The Hungry Tiger

The Hungry Tiger was a chain of seafood restaurants around Southern California.  At one point, there were forty-one of them, including one in Westwood Village, another one on Sepulveda near LAX, and yet another on La Brea just South of Hollywood Boulevard.  Those were the ones I went to, and I’m not sure why because I never particularly liked the food at them and insofar as I could tell, neither did anyone else.  The secret of their success seemed to be location, location, location.  They were the only “nice” places to take a date or client in certain areas.  For instance, if you picked up someone at the airport and drove south, the Hungry Tiger on Sepulveda was the first “decent” place to dine you encountered.  They got a lot of post-funeral traffic from the nearby Hillside Memorial Park, too.

The chain was started in 1962 by, the story goes, a group of former Flying Tigers’ combat pilots.  Some of the first outlets resembled hangars more than restaurants and all were decorated with photos of old planes and aviators.  I’m not sure many patrons understood the connection.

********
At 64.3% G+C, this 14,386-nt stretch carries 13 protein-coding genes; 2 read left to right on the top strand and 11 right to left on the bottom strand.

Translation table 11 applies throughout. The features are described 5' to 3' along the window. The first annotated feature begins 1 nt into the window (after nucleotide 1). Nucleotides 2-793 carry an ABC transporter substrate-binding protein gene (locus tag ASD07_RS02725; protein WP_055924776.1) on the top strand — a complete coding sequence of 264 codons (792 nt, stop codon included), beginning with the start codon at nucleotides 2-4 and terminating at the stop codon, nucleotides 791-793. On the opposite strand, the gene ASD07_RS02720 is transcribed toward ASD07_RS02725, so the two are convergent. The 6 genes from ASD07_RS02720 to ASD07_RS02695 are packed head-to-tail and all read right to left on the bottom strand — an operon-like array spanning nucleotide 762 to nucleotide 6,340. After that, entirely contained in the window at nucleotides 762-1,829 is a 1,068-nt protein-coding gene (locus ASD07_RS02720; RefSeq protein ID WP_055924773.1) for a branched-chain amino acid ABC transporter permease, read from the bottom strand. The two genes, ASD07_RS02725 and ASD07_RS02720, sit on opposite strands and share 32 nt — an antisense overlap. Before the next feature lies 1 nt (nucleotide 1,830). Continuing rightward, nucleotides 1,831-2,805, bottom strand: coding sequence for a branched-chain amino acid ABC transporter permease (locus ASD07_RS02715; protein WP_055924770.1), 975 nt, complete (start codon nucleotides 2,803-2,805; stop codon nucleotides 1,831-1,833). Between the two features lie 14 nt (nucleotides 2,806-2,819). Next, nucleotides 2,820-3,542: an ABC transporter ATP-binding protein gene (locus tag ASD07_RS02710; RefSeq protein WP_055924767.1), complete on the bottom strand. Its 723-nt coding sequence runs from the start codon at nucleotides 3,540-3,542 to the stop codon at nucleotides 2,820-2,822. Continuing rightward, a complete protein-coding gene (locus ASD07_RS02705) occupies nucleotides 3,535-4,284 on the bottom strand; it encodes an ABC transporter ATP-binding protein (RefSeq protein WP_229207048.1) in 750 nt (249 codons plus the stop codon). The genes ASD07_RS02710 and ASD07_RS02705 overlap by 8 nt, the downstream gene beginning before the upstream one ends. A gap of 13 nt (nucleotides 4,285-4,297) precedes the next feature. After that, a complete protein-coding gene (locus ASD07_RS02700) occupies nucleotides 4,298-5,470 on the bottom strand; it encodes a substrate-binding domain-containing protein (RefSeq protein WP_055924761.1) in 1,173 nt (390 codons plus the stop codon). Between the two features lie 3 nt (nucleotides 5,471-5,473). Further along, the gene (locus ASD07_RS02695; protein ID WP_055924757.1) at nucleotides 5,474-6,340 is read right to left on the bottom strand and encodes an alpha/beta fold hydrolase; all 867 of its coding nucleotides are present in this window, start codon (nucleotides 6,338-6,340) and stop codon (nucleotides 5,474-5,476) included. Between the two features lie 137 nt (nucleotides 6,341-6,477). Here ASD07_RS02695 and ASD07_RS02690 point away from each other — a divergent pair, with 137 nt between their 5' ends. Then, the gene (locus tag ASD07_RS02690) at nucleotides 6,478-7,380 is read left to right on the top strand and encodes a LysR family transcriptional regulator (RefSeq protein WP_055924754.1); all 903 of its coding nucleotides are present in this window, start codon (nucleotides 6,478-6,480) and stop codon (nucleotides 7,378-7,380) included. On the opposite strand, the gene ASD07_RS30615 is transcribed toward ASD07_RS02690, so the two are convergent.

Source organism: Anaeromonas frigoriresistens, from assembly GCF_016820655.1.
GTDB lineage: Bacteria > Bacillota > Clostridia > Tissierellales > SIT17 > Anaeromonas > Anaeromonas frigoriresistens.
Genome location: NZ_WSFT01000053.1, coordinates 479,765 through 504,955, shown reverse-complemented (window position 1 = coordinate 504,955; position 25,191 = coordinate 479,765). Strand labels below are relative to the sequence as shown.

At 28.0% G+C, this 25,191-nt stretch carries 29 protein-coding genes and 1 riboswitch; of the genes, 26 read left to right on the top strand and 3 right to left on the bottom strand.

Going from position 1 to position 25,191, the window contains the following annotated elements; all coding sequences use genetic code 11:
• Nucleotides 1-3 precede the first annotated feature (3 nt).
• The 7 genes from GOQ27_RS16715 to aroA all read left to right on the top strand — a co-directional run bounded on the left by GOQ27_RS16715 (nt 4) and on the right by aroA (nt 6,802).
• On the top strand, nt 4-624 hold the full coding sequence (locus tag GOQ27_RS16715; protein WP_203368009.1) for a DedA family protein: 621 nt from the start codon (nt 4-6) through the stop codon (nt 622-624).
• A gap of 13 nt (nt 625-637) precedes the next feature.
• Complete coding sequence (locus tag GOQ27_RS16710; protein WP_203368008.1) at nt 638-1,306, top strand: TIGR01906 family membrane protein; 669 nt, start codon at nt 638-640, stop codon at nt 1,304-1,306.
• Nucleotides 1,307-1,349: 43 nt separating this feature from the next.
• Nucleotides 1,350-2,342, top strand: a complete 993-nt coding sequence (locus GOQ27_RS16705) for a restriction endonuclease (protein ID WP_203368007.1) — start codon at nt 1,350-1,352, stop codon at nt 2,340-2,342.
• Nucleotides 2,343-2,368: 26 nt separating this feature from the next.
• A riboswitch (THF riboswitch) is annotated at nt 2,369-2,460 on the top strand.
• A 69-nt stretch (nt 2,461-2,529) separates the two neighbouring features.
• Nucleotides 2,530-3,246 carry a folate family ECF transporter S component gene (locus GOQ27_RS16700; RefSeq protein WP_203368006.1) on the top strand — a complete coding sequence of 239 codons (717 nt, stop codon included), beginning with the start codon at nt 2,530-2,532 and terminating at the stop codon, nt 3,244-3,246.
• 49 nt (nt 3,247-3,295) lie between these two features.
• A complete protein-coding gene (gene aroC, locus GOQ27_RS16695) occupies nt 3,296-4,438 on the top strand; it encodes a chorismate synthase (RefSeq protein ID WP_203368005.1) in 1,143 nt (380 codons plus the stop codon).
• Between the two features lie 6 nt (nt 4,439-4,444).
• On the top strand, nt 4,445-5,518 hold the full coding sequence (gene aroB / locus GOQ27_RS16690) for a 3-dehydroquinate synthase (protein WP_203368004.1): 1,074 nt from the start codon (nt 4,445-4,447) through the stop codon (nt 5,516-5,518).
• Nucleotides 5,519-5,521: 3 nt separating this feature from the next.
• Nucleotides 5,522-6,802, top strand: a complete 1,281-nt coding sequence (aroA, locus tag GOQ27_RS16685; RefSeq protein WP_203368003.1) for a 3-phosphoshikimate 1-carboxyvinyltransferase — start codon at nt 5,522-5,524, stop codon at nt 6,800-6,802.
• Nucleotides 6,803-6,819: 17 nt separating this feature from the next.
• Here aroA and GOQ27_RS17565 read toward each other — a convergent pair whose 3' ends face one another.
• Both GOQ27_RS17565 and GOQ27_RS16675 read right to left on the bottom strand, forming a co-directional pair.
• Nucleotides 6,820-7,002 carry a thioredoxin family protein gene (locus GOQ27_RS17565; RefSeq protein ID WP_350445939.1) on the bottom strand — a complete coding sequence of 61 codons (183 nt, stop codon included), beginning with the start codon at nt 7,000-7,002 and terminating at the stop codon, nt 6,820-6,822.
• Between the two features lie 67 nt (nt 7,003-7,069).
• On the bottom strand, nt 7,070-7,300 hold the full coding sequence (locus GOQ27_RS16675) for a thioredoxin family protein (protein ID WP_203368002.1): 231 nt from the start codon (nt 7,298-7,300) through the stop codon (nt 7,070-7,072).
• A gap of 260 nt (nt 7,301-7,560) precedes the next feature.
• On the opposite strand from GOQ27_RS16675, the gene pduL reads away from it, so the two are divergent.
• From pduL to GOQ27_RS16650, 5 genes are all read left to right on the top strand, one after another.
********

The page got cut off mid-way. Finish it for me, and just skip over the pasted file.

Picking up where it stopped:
In the early eighties, business fell off substantially, apparently due to an influx of strong competitors into the marketplace.  The Hungry Tiger chain needed to remodel and upgrade but lacked the funds to do this so in 1985, a new management team was brought in, some of the less profitable outlets were closed and a general relaunch was attempted.  It failed to turn around public abandonment of the eateries so in the years following, most of them closed and a few went independent.  There are still Hungry Tiger restaurants around but not as part of a large chain.

The last time I was in one, it was the one in Westwood.  This would have been around 1980.  My date and I were going to a play at the Westwood Playhouse and with parking being as difficult and expensive as it was up there, it seemed logical to dine at the Hungry Tiger that was in the same block as the theater.  We could park once for both, get validated at the restaurant and…well, you get the idea.